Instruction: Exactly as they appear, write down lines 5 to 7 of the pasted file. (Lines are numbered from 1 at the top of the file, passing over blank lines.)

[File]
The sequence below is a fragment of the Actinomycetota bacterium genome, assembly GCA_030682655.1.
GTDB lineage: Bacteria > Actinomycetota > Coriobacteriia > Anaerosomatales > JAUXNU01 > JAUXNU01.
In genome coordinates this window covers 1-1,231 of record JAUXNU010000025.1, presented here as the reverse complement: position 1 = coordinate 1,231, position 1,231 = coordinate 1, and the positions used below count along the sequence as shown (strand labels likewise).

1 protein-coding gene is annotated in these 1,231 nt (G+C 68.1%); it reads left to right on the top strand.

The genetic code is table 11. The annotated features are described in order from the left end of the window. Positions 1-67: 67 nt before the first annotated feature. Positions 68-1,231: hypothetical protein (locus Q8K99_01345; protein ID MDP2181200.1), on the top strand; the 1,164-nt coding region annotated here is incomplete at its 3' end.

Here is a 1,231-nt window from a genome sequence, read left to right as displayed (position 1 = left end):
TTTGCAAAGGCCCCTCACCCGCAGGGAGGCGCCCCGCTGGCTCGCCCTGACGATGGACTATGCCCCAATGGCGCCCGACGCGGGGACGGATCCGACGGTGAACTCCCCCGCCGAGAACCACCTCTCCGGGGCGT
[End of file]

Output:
The genetic code is table 11. The annotated features are described in order from the left end of the window. Positions 1-67: 67 nt before the first annotated feature. Positions 68-1,231: hypothetical protein (locus Q8K99_01345; protein ID MDP2181200.1), on the top strand; the 1,164-nt coding region annotated here is incomplete at its 3' end.

Here is a 1,231-nt window from a genome sequence, read left to right as displayed (position 1 = left end):
TTTGCAAAGGCCCCTCACCCGCAGGGAGGCGCCCCGCTGGCTCGCCCTGACGATGGACTATGCCCCAATGGCGCCCGACGCGGGGACGGATCCGACGGTGAACTCCCCCGCCGAGAACCACCTCTCCGGGGCGT